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Dreaming of Ramadi in Detroit

Author 1
Aisha Sabatini Sloan
This collection of innovative, penetrating, and lively essays features swimming pools and poets, road trips and museums, family dinners and celebrity sightings. In a voice that is at once piercing, mournful, and slyly comic, Aisha Sabatini Sloan inhabits several roles: she is an art enthusiast in Los Angeles during a city-wide manhunt; a daughter on a road trip with her father; a professor playing with puppets in the wilds of Vermont; an interloper on a police ride-along in Detroit; a collector of the dreams of scientists at a biostation. As she watches cell phone video recordings of murder and is haunted in her sleep by the news, she reflects on her formative experiences with aesthetic and spiritual discovery, troubling those places where Blackness has been conflated with death.

Sabatini Sloan’s lively style is perfectly suited to the way she circles a subject or an idea before cinching it tight. The curiosity that guides each essay, focusing on the period between the 2016 election and the onset of the pandemic, is rooted in the supposition that there is an intrinsic relationship between the way we conceptualize darkness and our collective opportunity for awakening.

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An electric essay collection about Blackness, art, and dreaming of new possibilities in a time of constriction

About the Author

Aisha  Sabatini Sloan
Credit: Hannah Ensor
Aisha Sabatini Sloan is the author of The Fluency of Light, Borealis, and Captioning the Archives. Her work has appeared in Guernica, the Paris Review, and the New York Times, among other places, and she teaches at the University of Michigan.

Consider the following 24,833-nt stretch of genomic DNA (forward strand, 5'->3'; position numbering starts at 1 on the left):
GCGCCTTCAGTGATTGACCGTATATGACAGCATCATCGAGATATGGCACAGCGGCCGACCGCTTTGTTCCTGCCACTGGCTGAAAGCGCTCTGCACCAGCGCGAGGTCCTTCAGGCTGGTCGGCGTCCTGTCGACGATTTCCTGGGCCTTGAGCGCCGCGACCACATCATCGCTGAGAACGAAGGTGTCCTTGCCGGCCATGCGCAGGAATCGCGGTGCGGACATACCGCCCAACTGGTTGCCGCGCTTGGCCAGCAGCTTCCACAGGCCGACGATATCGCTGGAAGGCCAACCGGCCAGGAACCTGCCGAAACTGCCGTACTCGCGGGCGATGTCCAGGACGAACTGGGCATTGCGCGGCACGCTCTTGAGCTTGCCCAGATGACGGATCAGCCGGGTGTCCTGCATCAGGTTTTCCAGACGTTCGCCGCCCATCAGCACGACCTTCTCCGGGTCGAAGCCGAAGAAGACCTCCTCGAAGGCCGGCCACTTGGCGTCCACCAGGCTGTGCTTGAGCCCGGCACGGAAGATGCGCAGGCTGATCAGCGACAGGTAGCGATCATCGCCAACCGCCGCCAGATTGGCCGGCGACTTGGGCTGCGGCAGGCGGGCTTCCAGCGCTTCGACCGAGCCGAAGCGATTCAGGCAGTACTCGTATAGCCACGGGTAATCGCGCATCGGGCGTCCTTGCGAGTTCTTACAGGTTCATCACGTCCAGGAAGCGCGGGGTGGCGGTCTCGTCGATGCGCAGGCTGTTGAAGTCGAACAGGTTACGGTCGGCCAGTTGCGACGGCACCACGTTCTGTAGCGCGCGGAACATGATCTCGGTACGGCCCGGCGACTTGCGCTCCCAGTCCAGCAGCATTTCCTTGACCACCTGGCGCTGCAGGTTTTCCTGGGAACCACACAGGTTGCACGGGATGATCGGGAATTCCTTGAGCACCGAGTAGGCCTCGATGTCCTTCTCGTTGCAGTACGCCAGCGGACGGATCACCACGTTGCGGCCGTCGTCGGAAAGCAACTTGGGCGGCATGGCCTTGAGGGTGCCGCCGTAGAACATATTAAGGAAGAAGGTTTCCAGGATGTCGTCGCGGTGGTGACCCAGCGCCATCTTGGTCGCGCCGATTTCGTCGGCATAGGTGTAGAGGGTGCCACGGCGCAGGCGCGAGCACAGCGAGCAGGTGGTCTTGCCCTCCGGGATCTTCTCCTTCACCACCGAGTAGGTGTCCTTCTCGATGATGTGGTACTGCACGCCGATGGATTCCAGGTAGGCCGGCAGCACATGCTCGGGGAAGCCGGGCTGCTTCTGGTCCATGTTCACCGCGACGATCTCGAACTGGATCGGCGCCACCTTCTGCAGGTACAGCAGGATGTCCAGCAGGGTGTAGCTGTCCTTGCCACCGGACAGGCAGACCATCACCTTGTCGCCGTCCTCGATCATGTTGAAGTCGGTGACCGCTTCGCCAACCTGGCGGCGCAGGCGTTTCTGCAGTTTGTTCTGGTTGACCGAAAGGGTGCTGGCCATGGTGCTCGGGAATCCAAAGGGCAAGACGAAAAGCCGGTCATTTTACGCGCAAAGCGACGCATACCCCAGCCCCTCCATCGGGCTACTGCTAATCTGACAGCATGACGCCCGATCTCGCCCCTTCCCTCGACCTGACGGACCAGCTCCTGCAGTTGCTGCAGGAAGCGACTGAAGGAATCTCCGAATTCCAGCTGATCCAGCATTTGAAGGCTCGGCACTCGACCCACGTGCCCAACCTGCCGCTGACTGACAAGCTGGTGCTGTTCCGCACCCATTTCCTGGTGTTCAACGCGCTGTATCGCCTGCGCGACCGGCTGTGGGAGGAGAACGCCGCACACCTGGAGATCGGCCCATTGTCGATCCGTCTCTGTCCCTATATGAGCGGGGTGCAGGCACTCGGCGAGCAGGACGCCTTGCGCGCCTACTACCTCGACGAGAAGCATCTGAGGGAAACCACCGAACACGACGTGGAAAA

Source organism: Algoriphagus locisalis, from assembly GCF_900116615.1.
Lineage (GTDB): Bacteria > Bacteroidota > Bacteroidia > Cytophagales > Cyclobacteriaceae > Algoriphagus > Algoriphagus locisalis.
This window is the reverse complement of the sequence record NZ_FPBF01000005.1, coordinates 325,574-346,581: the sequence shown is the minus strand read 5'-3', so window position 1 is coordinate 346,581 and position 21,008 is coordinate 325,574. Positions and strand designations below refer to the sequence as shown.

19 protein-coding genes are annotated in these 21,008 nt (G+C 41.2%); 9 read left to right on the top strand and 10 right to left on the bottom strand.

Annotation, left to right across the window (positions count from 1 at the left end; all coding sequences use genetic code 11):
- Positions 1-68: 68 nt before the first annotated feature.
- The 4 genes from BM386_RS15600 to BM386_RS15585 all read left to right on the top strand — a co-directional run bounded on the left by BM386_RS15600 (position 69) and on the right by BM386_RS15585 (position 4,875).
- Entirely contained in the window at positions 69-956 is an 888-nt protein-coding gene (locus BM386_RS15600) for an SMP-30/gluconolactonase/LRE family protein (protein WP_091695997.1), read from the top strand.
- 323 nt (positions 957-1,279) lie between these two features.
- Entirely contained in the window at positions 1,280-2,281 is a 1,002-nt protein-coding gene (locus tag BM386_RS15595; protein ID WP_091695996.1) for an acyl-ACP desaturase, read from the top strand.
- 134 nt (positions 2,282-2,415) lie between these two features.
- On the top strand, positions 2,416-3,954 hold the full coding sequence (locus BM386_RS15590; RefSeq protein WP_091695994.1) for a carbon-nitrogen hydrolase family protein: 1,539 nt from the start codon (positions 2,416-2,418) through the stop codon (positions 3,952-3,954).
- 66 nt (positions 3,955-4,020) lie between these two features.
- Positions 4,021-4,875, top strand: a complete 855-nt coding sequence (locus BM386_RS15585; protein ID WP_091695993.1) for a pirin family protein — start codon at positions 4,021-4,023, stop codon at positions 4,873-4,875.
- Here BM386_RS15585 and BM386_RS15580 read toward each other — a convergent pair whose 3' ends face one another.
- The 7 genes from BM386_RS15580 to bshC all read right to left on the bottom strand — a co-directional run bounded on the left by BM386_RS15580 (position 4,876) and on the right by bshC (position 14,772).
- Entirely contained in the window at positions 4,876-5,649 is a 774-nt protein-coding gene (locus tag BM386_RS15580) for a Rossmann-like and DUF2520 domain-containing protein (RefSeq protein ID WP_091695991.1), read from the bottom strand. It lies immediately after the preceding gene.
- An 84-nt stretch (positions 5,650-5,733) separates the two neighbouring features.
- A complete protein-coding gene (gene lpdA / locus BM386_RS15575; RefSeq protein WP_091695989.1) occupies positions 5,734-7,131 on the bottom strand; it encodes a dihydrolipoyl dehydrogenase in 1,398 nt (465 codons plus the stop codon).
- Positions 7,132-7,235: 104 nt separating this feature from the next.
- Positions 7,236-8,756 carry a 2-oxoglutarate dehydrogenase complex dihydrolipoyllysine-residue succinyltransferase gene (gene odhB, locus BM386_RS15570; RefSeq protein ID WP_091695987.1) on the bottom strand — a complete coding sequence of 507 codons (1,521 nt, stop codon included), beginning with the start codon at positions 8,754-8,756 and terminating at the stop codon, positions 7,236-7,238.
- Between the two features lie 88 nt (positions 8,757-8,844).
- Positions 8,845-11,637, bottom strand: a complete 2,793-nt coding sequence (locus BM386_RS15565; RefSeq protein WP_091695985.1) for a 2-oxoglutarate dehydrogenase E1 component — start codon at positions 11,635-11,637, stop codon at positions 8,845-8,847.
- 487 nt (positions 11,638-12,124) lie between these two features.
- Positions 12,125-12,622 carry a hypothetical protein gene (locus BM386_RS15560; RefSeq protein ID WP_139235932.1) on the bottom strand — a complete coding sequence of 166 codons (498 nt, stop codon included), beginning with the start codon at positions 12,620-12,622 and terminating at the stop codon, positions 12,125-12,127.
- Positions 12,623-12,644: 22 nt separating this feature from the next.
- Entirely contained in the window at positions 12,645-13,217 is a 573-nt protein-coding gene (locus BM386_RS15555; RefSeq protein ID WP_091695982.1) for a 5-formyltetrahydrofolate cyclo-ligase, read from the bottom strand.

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  • “[Sabatini Sloan] brings to her writing a lively curiosity . . . in pieces notable for surprising and revealing juxtapositions. An enlightening gallery of spirited essays.”—Kirkus Reviews
  • “Sloan’s reflections are robust and poetic, her writing like lucid dreaming. I was rapt with this book.”—Karla J. Strand, Ms. Magazine 
  • “The 13 essays in Dreaming of Ramadi in Detroit deftly approach an array of topics, each building in collage-like fashion a revelatory, often startling reflection around a central subject or theme that pulls personal experience, research, and sharp observation into a vortex that ultimately holds together and gives us a way of seeing — if but for an instant — the shimmering complexity and interconnectedness of the world.”—Yelizaveta P. Renfro, Washington Independent Review of Books
  • “This collection as a whole forms an elegant, intricate tapestry. . . . It's a collage of experiences, research, quotations, anecdotes—personal revelations and scholarly observations that refuse to omit the violence and oppression that serves as our constant visible or invisible frame, or let it take up the frame entirely.”—Heather Bowlan, The Anarchist Review of Books
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